The other important feature of Gaudi’s projects is, that they are dependent on the work of countless highly skilled craftsmen. Hundreds of people came together to realise Gaudi’s projects, one could say he was the instigator of an entire culture. A culture, which like the Arts and Crafts Movement was to have a lasting ripple-on effect but, could not turn the tide towards a more organic, sustainable, hand-crafted and nature-friendly building scheme. On the 5th of June 1926 Gaudi was hit by a tram and dragged along by it. Nobody recognised the shabby old man, and taxi drivers refused to take him to hospital. Passers-by carried the unconscious Gaudi to hospital where he died on the 12th of June. The funeral procession was two and a half miles long and consisted of thousands of mourners.


By the 1970s, certainly in the Western world and when I was at Art College, the divide between the arts and crafts could not have been greater. All elements of ‘craft’ had been ruthlessly eradicated from art. Skill was positively discouraged as where any notions of aesthetics, or ‘usefulness’ in a broader societal context. Art had gone the path of greater and greater reductionism, from minimalism, where something still existed by implication, to conceptualism, where ultimately, the work of art exists only in the head of the artist. When I wanted to learn stone carving, there was no one on the staff who could teach me. A mason from Gloucester cathedral had to come in and show me the basics.

Art had not only separated absolutely from craft, it had also parted with most people’s understanding of what art should be.It was a spinning off into a void, propelled by an inevitable trajectory of necessity and by having been forced into a corner. Just as the Industrial Revolution had sounded the death nell to the crafts, an increasingly technological society killed off the necessity for living art. All former aspects of the artist’s work were usurped by the clever inventions of science. Photography largely negated the need for painted portraits; huge advertisements for mundane products became contemporary paintings. Recorded music reduced the numbers of music-makers, musicians and composers. Television and screen culture made obsolete, home entertainments, visits to the opera, theatre and ballet. The artist, in a traditional sense anyway, lived and worked in a culture which had made him redundant and impotent.

The Artist-Craftsman

As a counter movement, the mid-twentieth century saw the rise of the artist-craftsman. Men and women who did not come from a craft tradition, but who through deliberate choice and conscious endeavour became artists in their craft. One such individual was the potter Bernard Leach 1887-1979. Born in Hong Kong and inspired by Japanese ceramics, Leach promoted pottery as a synthesis of Western and Eastern philosophy and art. His work centred around traditional Korean, Japanese and Chinese pottery, and combined with traditional English and German techniques, such as salt glaze and slipware. For Leach, pottery was a combination of philosophy, art design and craft – even a total way of life. Leach’s pottery was exhibited as art.

The present condition

To save itself from oblivion, art has ‘bled out’ into two seemingly contradictory spheres; technology and craft. Many artists have channelled their creative energy into new forms of expression, using video installations, lighting and sound techniques, computer graphics and sophisticated engineering. The great divide between art and craft has also largely disappeared, and ‘making things’ has become a legitimate art again.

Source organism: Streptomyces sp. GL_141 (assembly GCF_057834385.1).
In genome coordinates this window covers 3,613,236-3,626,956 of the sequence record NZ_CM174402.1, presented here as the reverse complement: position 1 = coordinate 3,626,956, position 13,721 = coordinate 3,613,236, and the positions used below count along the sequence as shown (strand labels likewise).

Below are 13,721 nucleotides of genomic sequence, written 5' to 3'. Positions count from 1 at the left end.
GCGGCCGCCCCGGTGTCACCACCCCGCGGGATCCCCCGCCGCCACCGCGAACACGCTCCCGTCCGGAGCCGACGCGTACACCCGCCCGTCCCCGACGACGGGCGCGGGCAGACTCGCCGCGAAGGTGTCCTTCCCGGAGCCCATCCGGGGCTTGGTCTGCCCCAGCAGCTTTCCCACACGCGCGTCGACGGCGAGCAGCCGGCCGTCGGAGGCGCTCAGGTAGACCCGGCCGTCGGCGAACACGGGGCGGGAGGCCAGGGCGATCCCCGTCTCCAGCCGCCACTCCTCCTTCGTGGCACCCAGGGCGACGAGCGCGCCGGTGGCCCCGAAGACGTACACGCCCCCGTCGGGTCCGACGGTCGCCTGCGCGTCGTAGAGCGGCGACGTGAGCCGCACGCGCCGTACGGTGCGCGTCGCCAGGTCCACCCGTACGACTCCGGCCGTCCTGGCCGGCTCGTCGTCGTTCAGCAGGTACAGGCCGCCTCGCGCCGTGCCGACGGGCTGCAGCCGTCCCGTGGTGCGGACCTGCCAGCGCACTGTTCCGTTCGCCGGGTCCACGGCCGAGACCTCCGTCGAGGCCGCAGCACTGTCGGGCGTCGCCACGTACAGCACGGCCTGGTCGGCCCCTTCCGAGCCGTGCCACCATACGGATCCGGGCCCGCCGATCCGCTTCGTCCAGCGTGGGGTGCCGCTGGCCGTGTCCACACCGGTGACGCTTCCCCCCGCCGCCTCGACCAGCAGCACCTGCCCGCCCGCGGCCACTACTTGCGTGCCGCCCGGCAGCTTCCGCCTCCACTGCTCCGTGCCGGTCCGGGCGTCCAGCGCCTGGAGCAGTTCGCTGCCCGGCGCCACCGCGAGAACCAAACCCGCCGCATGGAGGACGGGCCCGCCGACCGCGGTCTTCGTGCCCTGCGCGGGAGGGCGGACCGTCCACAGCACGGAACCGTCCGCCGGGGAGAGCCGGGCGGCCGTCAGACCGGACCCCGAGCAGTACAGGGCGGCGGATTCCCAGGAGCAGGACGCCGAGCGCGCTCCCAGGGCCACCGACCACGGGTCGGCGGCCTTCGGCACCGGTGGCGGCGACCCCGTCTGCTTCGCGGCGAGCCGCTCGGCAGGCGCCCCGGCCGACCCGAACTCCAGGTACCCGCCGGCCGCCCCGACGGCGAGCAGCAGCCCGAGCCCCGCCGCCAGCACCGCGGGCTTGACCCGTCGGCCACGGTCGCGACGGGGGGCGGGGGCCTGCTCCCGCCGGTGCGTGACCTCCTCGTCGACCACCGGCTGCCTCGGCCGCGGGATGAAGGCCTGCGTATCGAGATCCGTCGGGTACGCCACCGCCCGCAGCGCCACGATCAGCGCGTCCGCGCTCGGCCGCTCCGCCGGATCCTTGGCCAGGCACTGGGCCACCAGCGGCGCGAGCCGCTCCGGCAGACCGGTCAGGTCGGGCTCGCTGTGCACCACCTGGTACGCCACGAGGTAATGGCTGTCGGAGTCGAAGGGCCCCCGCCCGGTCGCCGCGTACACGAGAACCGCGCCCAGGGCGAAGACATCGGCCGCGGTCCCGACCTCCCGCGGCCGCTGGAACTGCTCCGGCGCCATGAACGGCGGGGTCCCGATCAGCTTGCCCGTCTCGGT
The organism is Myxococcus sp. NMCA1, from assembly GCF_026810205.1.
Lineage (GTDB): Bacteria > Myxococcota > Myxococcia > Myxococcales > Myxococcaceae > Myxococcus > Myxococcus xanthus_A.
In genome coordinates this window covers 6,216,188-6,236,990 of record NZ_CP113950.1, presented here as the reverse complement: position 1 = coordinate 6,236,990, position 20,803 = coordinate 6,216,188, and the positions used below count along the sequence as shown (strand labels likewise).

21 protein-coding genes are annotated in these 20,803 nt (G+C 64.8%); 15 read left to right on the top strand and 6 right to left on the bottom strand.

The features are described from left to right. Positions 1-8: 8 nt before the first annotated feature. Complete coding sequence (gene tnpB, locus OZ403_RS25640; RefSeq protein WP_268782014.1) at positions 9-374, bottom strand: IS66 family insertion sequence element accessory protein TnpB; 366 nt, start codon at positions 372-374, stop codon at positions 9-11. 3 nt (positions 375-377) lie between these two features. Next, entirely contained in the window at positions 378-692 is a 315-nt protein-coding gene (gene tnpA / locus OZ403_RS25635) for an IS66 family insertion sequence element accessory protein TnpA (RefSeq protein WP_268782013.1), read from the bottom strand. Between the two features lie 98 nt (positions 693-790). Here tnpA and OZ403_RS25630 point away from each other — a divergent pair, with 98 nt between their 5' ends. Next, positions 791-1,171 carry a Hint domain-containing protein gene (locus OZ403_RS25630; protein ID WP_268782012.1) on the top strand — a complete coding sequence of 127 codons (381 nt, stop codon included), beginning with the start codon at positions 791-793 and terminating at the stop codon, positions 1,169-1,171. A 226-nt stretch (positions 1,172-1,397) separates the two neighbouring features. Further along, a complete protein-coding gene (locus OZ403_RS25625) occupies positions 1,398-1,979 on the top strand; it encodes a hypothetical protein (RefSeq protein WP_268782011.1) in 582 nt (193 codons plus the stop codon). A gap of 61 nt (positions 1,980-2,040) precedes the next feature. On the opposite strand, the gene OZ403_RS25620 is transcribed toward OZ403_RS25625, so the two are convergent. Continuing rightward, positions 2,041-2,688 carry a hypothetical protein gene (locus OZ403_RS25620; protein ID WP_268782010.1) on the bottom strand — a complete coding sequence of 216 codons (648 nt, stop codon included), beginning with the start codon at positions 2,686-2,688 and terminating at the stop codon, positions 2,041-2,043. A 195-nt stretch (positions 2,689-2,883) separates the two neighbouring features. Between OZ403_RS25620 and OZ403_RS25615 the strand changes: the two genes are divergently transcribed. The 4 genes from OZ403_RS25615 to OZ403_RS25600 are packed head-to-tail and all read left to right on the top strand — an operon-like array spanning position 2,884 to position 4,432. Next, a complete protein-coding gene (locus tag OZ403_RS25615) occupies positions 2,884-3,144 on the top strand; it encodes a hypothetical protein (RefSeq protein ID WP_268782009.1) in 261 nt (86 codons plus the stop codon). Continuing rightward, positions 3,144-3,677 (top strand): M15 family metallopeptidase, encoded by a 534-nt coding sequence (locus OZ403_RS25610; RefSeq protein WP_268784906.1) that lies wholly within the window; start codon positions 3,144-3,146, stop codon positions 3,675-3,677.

Grayson Perry

Grayson Perry, born in 1960, embodies the fluid modern universal man. Not compressed into a ‘gender’, cross-dressing, acknowledging his feminine ‘alter-ego’ and expanding his creative interests into many different spheres. He is a writer, lecturer, film maker, tapestry designer and ceramic artist.

Perry’s ceramics reference into several traditions which include folk art and Greek pottery.He has said; “I like the whole iconography of pottery. It hasn’t got any big pretensions to being great public works of art, and no matter how brash a statement I make, on a pot it will always have certain humility … [F]or me the shape has to be classical invisible: then you’ve got a base that people can understand”. He uses the coiling technique, allowing for larger more organic shapes. Very complex surface techniques are employed, which include, embossing, incision, photographic transfers and glazing, they are works of great ingenuity, requiring several firings. Sometimes he will add sprigs and little relief sculptures will be stuck to the surface.Perry’s work demands enormous skill and involves layers of complexity and meaning. The high degree of skill required by his ceramics and their levels of meaning, distance them from craft pottery. Like the Greek pots of ancient times, they are not merely functional or decorative but express ideas.

Many autobiographical elements are expressed in his work. Perry reflects on his stepfather’s rejection, the lack of boyhood guidance in proper male conduct, the family and class.

This coming together of art and craft, really represents the only possible future for the creative survival of human beings. The two sisters of art and craft should support each other, nay become almost interchangeable. Craft needs to be imbued with individual intelligence and innovation, and art needs to take on board the acquisition of skill, knowledge of materials and a relationship to place and people.

Just do it!

Today, what is of overwhelming and pressing urgency (and is the purpose of this book) is to see art and craft as a process. Yes of course it’s good to saturate this dreary grey planet with works of meaning, beauty and skill, (there’s not enough of it), but all this is secondary to doing. To find our true identity, to function as human beings, and have a positive rather than a destructive relationship with the world, we need to make things. This is our birth right, which sadly and for all-to-long, has been neglected and denied. But to making, should be added another dimension, this is meaning. Not that the products of our doing should necessarily be profound, it’s not so much message, as meaningful process that matters. And here we have the rub of things; art and craft should unite, but so should the separated strands of technology and religion. By ‘religion’ is not meant anything churchy or denominational but religion as spirituality, a font of moral, spiritual, humanising and ethical ideals.

Art and Craft Interface